OLIVER WILLCOX NORTON
Who was the young bugler who first sounded the call of Taps? There is much known about him and it is fitting that we review the life of this remarkable man.
Oliver Willcox Norton (O.W. to his family and friends) was born in Angelica, New York (Allegheny County), on December 17, 1839. The son of Oliver William Norton, a Presbyterian minister, and his wife Henrietta, he was named after Henrietta’s father. Oliver was the oldest of thirteen children (the elder Norton had seven with first wife Henrietta and six with second wife Sarah Swezey). Reverend Norton moved his family around often in the years before the Civil War and O.W. received his education at the Montrose Academy in Montrose, Susquehanna County, Pennsylvania. He is listed on the public school rolls in 1857, and then attended a private school in Sherman, New York. The family moved to Chautauqua County, New York, where Reverend Norton preached at Open Meadows near the town of Sherman. O.W. began to teach in the district school at Waites Corner in 1858. The family moved again to Springfield, Pennsylvania, in 1860. It is here that O.W. was teaching and working on a farm when the Civil War began.
Norton was among the first to enter the Union army when the Civil War broke out. On April 21, 1861, he was mustered into Company G, Erie Regiment. This regiment was formed for three months of service, and after training at Camp Wilkins near Pittsburgh, the regiment returned to Erie and disbanded in July after seeing no action.
Following the disaster of Bull Run, a new regiment was formed for three years of service. This was the Eighty-third Pennsylvania Volunteers. O.W. enlisted with Company K and became the bugler for the unit. The Eighty-third wore colorful French uniforms imported for the war. These were the uniforms of the Chasseur de Vincennes, which consisted of a shako, bright-colored jacket and wide trousers. They proved to be quite colorful on the parade field but unsuited for field use. Those uniforms were left behind and replaced with regulation uniforms when the regiment marched off to war.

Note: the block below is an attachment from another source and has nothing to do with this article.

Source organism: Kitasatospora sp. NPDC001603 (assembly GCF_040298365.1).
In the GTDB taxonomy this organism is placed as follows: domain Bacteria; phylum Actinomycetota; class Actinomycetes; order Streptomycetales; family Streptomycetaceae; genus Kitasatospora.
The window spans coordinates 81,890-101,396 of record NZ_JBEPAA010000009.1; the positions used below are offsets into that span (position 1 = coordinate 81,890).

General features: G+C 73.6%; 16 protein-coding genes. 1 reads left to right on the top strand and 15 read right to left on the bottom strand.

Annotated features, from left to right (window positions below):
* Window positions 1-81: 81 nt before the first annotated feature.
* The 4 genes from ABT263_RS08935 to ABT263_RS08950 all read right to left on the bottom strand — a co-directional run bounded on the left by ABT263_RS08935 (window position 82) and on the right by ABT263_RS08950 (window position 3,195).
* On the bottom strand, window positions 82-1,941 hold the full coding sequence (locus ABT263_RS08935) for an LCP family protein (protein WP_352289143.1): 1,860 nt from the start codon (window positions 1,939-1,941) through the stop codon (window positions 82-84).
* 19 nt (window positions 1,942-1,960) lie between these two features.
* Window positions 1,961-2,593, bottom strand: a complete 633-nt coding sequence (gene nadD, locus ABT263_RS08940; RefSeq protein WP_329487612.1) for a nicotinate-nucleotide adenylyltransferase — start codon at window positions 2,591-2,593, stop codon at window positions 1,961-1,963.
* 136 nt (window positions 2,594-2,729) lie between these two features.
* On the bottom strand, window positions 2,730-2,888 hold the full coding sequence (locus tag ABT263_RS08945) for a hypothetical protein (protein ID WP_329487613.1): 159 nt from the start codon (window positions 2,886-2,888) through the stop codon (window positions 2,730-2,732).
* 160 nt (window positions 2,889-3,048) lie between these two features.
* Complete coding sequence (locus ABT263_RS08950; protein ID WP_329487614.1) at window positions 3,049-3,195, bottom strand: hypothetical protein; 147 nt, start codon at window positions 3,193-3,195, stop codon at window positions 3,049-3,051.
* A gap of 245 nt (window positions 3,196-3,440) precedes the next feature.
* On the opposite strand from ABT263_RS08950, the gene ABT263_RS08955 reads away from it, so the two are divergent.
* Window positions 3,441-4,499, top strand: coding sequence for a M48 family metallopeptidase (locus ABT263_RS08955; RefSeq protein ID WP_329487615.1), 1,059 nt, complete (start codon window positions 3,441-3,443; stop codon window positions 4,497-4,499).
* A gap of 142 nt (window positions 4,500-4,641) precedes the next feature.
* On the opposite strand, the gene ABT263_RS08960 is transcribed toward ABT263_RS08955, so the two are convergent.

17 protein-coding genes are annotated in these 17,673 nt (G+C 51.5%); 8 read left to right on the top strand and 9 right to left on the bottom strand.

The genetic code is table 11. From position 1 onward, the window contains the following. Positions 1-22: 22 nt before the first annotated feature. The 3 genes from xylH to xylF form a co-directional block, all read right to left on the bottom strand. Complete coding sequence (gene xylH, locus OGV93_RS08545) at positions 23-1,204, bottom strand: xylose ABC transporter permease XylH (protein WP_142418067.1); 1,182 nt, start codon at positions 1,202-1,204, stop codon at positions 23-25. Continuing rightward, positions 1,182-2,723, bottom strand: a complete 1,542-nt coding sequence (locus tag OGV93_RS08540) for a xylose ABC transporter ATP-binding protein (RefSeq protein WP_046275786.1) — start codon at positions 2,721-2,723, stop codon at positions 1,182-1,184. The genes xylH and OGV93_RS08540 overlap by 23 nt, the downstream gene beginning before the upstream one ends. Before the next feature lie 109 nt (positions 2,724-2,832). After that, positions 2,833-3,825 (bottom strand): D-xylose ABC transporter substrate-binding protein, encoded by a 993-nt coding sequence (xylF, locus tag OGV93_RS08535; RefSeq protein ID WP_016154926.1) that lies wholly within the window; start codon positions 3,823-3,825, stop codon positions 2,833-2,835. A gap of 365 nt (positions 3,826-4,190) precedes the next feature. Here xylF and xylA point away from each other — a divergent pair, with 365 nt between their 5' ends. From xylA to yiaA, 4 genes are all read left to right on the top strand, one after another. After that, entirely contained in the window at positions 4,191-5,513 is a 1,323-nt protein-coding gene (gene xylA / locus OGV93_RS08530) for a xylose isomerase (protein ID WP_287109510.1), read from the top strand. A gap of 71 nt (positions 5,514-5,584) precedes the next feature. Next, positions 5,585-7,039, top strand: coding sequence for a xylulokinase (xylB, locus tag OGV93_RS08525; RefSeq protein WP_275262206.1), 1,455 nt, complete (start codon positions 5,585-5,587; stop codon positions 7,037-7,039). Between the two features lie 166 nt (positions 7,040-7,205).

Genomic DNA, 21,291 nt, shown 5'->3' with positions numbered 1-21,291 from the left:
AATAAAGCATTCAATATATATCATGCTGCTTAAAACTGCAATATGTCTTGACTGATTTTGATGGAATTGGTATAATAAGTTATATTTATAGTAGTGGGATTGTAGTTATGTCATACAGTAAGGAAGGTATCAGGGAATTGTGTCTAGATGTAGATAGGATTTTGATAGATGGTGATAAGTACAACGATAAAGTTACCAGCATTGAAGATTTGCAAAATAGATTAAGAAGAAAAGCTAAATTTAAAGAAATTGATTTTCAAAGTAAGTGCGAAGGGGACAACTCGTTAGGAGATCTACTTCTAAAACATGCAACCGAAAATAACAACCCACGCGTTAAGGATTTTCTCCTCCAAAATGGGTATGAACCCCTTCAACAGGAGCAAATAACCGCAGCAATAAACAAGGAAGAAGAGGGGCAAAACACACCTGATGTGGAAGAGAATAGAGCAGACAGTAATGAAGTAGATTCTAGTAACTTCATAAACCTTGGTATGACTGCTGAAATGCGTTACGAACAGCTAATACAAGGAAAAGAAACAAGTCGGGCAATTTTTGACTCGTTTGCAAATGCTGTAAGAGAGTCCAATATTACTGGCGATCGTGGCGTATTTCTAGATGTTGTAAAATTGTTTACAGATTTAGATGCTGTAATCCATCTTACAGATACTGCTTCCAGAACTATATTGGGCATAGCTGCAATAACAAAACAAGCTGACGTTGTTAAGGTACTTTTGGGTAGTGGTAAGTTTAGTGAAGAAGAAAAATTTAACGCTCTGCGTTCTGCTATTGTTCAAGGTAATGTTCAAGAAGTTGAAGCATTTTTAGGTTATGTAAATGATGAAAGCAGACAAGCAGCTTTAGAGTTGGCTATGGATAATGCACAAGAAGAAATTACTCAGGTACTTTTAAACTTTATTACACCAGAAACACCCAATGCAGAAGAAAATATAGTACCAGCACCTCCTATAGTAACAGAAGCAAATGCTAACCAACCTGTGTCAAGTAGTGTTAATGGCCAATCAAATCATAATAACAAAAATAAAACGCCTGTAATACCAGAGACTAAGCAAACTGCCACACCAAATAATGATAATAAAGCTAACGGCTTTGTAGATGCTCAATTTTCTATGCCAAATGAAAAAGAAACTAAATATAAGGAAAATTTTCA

The Eighty-third was organized into a brigade that consisted of the Seventeenth New York Volunteers, Sixteenth Michigan Volunteers. and the Forty-fourth New York Volunteers. The brigade was under the command of Daniel Butterfield. The Seventeenth New York left the brigade, to return home after its enlistment was complete in May 1862 and was replaced by the Twentieth Maine by the time of the battle of Antietam in September 1862. A bond of friendship was formed between the members of the Eighty-third Pennsylvania and the Forty-fourth New York. They became known as the “Butterfield Twins” and fought side by side. These regiments were formed into Third Brigade (Butterfield’s Brigade), First Division (Fitz John Porter’s Division), Fifth Corps.
The letters O.W. wrote home during the war provide insight about his duties as bugler, orderly, flag bearer, and his life as a soldier. They are collected in a book titled Army Letters, which he wrote in 1903 and published for private circulation. Nearly two-thirds of the approximately one hundred and fifty war-time letters were written to his sister Elizabeth (Libby) Lane Norton. She married a farmer, Charles Poss, and moved to Sherman, New York in 1862. According to family legend, she was active in the underground railroad system that help runaway slaves escape to Canada. After the war, Libby became involved with the “Minerva Club,” which worked to establish a free library in Sherman.